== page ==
Why Environmentalists Are Already Disappointed With the EPA’s New Climate Change Plan

A blog about business and economics.
June 2 2014 10:12 AM

Why Environmentalists Are Already Disappointed With the EPA’s New Climate Change Plan

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For the first time ever, the EPA is seeking to cut carbon emissions from existing power plants.

Photo by Jeff Swensen/Getty Images

This morning, the Environmental Protection Agency is announcing historic new rules aimed at cutting carbon emissions from existing power plants. But so far, climate activists are a tad underwhelmed about the details that have been reported.

The proposed regulations would seek to reduce emissions 30 percent as of 2030 compared with their levels in 2005. The problem, according to some environmentalists, is that we've already sliced greenhouse gases from energy production 10 percent since that year, in part because we’ve replaced much of our coal consumption with natural gas. As Ben Adler writes at Grist, groups like Public Citizen and the Natural Resources Defense Council have called the plan a “good first step” but are going to push for steeper emissions targets during the proposal's public comment period. “We need an open mind on their part to consider evidence we can do better," David Hawkins, NRDC’s director of climate programs, told Grist.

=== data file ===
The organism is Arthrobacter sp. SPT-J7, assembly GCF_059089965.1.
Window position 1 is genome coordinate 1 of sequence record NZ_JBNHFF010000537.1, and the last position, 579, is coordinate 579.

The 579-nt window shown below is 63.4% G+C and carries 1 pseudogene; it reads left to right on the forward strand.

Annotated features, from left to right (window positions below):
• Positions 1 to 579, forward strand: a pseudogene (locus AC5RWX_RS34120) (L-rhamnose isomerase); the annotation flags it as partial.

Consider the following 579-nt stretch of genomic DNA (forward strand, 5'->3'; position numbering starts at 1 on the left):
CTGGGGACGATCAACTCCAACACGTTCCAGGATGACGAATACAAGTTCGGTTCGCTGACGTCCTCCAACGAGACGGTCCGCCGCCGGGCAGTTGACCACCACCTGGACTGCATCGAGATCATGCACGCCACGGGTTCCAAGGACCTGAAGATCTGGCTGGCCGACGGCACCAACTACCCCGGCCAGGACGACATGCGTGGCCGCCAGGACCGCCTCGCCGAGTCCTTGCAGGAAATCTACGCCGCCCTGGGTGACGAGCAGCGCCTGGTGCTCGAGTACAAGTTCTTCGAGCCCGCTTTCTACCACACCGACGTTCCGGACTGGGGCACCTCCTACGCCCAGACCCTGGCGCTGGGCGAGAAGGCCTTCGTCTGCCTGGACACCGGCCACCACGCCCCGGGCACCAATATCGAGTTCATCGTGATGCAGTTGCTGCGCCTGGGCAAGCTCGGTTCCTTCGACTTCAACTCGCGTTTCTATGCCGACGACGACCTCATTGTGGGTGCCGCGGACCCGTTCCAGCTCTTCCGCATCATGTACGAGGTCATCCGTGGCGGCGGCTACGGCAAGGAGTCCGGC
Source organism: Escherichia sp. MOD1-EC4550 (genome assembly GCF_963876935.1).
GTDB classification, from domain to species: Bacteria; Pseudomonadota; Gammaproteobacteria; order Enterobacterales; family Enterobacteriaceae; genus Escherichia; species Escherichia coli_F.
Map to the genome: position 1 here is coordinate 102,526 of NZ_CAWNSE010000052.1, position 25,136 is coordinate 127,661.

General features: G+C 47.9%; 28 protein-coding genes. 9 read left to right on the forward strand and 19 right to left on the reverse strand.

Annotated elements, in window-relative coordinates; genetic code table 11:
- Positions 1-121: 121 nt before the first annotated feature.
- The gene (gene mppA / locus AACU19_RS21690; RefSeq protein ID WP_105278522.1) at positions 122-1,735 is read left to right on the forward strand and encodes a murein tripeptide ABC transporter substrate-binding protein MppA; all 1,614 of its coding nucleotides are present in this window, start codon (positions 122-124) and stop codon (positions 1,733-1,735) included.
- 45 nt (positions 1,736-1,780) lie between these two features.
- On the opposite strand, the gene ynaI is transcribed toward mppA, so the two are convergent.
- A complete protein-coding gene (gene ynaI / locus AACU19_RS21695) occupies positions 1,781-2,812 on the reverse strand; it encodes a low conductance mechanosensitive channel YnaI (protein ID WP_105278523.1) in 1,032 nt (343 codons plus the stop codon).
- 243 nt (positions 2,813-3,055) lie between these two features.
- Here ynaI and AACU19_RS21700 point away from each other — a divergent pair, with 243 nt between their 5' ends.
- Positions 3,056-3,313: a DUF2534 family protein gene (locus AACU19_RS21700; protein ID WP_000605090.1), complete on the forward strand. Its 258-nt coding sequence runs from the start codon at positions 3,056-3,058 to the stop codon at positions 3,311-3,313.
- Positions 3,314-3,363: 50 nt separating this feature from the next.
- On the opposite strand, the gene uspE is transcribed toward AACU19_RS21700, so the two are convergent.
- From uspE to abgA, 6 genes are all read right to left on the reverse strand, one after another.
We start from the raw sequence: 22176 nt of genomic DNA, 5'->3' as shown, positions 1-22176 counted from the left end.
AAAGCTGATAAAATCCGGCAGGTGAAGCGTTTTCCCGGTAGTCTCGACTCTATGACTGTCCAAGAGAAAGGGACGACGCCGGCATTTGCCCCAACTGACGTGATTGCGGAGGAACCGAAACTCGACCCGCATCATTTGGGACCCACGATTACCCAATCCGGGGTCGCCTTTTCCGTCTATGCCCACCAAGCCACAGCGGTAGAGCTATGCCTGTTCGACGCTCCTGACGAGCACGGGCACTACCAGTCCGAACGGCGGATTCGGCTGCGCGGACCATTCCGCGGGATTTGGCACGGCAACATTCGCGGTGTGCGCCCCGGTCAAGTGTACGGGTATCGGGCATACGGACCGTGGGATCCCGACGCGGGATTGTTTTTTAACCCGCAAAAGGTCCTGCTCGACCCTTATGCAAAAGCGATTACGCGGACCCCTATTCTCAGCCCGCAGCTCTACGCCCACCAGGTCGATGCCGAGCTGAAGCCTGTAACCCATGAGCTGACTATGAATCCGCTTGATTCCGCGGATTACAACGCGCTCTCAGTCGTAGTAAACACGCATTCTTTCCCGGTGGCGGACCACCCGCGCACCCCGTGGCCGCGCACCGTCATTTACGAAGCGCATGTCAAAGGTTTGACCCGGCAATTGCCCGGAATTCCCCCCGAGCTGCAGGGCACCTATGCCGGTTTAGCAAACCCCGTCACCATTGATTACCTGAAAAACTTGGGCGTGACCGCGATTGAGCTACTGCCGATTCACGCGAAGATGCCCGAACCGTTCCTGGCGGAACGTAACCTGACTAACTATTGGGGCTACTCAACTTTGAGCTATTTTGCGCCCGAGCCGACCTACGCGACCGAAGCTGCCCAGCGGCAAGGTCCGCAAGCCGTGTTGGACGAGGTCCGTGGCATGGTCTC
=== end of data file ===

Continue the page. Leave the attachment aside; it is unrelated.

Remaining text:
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Whereas its goal for 2030 might be relatively modest, Council on Foreign Relations analyst Michael Levi argues that the EPA’s near-term targets are quite ambitious. By 2020, the agency wants America’s power plants to cut their emissions by 25 percent, which is a faster drop than the climate plans that have kicked around Congress in recent years would have involved. “The new EPA rules are almost certainly the last major stab at cutting emissions by 2020,” Levi writes. “But it is better to think of the 2030 goal as a current target that might be ratcheted down in the future. This could happen through new legislation or new regulation under existing law. The year 2030 is still far away.”

Jordan Weissmann is Slate's senior business and economics correspondent.

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